CHARLESTON, S.C. (WCSC) - A year of social distancing, quarantining, and computer classrooms has left a major impact on education. While experts feared learning loss, preliminary data is now in to back up those fears.
The Berkeley County School District just completed its Reading and Math Inventory tests. A multiple-choice assessment administered multiple times a year to high school freshmen and sophomores.
“It’s a diagnostic tool,” said Dr. Mathis Burnette who is the academy coach at Stratford High School. “The goal is to improve instruction with data. You get a quantile score and a lexile score. Ultimately what you want to get to is where is this student now and versus where do we take them.”
While Burnette does not see the full district-wide test results, he has seen the data from his school.
“There was a drop off. Kids where we would expect to be upwards of a 1200 lexile are down near 1000. What we are hoping is we will be able to catch them back up,” Burnette said. “We have some significant ground to make up. I don’t want to give a specific number. I can’t say they lost a year or two years because it is super personalized.”
High school senior and student body president at Berkeley High School Sterling Jenkins says she is not surprised by data that suggests learning was more difficult this year.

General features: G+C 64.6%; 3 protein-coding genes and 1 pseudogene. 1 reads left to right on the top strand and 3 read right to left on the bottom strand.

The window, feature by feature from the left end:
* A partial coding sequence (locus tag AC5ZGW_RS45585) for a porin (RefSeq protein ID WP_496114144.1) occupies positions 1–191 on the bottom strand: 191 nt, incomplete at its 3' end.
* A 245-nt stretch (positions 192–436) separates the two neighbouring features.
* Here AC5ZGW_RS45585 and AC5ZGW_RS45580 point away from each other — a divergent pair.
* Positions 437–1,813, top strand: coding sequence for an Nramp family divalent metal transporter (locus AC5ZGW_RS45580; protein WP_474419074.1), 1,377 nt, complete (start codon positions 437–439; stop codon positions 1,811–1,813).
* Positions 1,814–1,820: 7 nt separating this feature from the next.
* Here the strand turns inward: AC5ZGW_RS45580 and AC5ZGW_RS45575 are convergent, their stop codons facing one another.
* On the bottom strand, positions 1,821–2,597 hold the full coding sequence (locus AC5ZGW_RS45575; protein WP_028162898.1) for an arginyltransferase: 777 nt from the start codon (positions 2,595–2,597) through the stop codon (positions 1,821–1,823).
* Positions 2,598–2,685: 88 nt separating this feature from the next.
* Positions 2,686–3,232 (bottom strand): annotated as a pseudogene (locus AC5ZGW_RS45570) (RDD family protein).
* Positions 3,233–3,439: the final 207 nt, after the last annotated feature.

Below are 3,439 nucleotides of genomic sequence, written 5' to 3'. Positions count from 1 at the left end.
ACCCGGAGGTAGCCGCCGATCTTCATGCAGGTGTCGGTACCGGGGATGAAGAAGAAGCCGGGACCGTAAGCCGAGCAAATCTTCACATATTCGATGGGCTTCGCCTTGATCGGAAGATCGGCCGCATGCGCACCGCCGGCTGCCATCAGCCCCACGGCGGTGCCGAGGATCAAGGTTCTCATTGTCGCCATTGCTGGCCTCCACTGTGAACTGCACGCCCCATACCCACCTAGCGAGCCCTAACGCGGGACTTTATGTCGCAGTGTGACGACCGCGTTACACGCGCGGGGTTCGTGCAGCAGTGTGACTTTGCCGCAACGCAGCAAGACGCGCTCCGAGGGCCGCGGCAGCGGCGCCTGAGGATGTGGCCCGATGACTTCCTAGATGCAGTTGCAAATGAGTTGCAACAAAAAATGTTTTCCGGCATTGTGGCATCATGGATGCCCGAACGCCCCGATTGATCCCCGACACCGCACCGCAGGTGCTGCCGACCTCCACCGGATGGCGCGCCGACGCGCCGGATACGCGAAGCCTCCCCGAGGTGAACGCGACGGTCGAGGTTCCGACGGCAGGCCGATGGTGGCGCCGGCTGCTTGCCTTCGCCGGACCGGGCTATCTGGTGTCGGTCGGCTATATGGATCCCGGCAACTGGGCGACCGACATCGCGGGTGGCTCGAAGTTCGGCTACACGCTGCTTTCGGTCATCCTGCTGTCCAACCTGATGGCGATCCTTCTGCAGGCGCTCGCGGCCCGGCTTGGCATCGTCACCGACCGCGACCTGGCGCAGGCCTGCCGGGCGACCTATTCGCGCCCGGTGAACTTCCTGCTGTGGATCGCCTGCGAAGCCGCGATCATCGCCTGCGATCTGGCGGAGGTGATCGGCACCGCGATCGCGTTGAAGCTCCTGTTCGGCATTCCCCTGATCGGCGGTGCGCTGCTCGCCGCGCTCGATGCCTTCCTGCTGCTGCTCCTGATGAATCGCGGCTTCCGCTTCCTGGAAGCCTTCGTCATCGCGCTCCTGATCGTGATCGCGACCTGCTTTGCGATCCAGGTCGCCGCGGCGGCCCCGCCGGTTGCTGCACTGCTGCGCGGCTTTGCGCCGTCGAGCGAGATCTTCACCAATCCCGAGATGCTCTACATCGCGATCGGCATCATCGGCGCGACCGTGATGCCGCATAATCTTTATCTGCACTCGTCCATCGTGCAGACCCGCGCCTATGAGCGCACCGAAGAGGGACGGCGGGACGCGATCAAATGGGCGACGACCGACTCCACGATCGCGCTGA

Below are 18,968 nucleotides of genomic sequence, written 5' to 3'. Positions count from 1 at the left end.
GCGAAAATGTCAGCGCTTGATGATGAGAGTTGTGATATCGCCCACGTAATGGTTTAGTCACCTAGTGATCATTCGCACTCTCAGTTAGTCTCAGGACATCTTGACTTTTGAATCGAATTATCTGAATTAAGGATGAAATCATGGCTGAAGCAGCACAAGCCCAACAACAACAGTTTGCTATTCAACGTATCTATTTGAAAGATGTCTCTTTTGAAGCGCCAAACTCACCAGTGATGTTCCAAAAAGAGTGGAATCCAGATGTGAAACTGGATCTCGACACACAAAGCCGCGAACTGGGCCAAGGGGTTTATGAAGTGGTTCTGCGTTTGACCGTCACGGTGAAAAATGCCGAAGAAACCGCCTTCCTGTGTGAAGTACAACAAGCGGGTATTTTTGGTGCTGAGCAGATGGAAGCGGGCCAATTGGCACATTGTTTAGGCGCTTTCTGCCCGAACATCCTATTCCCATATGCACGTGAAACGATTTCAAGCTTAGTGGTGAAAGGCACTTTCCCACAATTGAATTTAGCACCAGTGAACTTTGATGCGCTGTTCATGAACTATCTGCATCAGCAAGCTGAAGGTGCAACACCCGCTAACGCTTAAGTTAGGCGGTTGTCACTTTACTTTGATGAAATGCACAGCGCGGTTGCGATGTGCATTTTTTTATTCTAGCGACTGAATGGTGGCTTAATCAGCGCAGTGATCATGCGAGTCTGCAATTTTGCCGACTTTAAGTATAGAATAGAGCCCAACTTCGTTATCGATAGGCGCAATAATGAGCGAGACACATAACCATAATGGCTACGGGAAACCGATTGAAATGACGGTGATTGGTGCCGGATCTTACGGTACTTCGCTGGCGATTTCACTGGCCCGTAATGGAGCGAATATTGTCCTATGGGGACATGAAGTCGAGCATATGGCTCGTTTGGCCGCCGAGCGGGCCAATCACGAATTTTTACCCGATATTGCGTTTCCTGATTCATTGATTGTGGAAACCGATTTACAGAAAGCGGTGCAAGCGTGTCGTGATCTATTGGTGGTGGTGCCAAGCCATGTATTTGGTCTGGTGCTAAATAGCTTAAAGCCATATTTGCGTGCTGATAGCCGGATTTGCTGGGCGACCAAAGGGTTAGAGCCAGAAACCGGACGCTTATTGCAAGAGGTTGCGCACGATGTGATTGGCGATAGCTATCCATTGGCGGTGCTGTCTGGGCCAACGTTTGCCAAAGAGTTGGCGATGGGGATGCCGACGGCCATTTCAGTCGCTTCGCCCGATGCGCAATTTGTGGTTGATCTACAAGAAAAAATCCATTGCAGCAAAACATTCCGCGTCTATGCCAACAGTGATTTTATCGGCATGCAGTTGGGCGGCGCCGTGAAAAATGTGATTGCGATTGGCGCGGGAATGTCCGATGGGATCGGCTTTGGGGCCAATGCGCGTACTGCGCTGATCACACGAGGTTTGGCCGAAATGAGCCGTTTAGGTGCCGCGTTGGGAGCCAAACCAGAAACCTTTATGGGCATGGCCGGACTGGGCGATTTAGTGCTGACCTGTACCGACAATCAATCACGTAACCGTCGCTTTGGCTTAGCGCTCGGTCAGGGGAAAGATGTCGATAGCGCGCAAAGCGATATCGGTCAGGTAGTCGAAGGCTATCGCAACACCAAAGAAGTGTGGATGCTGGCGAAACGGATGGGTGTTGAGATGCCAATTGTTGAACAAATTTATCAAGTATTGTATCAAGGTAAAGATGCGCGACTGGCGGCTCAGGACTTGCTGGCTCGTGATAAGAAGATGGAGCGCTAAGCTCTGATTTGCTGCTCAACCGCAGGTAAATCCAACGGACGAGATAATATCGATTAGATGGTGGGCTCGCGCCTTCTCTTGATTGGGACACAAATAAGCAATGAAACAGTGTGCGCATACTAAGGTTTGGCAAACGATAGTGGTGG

Jenkins is a hard-working student but says it can be difficult to be self-motivated in the comfort of your own home and away from the pressures of a classroom.
“I haven’t learned anything. I am just doing the work, but I am not really getting anything out of it,” Jenkins said. “Most kids don’t have an office space. You are just in your bed with the computer on. Most kids are just going to roll back over and go back to sleep and have the volume up just enough so if the teacher calls their name they can say here.”
Of course, BCSD is not alone. In October, Charleston County School District officials said some students are two years behind where they should be, and across the state more students than usual could be held back.
Burnette says the Reading and Math Inventory tests are an excellent way to monitor growth and make changes before it’s too late. The tests are given at the beginning and end of each semester which allows teachers to figure out who needs more attention.
“The more information you have as a teacher, the better you can guide your instruction,” Burnette said. “We did notice that especially our freshmen were picking up steam from the first semester to the second semester.”
Jenkins, who is graduating this year, has her work cut out for her. She says she has some concerns about moving on to high education having potentially missed out on important instruction.
“Next year most of us will go to college. We are going to be able to be back in the classroom again and we won’t be able to breeze by with work,” Jenkins said. “I am quite concerned.”
Dorchester District Two is administering the Reading and Math Inventory tests this week.